Planet Money’s recent podcast interviews two economists who advocate for the ultimate patent law reform: the abolition of patents.
They argue that patents inhibit innovation. For example, the Wright Brothers supposedly secured a number of patents on their early airplane design — which didn’t work very well and which stalled (pun intended) airframe development in the U.S. for a number of years. The industry migrated to France to avoid the U.S. patents.
What about pharma, you might ask (as did I?) Are pharma companies really going to invest hundreds of millions of dollars into new drugs if there is no patent protection?
Even these economists seem to concede the answer is “no,” so they propose an alternative — the government would pay for initial R&D. When the government finds a promising new molecule, it would put it out to bid to pharma companies. The lowest bidder would pay for the expensive clinical trials but would then receive a royalty on all drug sales for some number of years.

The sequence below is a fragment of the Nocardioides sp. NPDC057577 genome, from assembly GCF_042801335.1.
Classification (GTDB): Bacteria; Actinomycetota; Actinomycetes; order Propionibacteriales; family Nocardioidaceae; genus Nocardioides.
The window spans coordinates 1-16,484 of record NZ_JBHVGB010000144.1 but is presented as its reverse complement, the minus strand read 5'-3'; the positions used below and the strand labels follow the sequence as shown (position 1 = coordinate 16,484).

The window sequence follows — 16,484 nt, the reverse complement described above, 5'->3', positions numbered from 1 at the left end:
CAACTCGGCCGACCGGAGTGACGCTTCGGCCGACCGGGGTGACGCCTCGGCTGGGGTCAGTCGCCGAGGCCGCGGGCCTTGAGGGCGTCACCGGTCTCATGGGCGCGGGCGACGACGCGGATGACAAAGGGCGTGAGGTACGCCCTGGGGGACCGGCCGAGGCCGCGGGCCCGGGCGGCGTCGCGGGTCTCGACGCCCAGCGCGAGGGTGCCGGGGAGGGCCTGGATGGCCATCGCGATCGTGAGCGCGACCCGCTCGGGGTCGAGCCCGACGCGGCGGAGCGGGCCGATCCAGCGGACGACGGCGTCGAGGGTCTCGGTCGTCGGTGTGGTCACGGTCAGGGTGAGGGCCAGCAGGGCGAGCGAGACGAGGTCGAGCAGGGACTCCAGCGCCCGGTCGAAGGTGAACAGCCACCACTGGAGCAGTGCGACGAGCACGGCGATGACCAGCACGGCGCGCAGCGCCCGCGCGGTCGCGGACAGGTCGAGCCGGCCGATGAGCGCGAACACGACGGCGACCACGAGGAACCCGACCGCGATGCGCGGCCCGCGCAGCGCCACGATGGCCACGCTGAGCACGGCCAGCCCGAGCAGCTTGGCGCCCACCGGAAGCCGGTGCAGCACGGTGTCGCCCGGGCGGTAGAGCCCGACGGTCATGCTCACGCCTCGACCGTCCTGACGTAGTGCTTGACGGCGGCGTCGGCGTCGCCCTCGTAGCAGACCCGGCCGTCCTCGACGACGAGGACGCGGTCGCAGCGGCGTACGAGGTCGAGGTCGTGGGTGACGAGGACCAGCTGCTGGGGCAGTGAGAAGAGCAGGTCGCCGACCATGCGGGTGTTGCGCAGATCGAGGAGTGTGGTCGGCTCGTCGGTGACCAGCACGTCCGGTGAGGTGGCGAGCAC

It’s an interesting idea — although frankly it doesn’t sound that different from a patent. Or at least it’s not much different from a patent associated with a duty to license at some fair and reasonable rate.
There’s another issue — not mentioned in the podcast: if the U.S. gets rid of patents, but other countries don’t, won’t that distort all the economics? R&D may migrate elsewhere, and the supply and price of goods (those subject to foreign patents) in the U.S. may be adversely affected.
It’s an interesting idea to think about — but one that as a practical matter isn’t going to go anywhere. At least not for many years.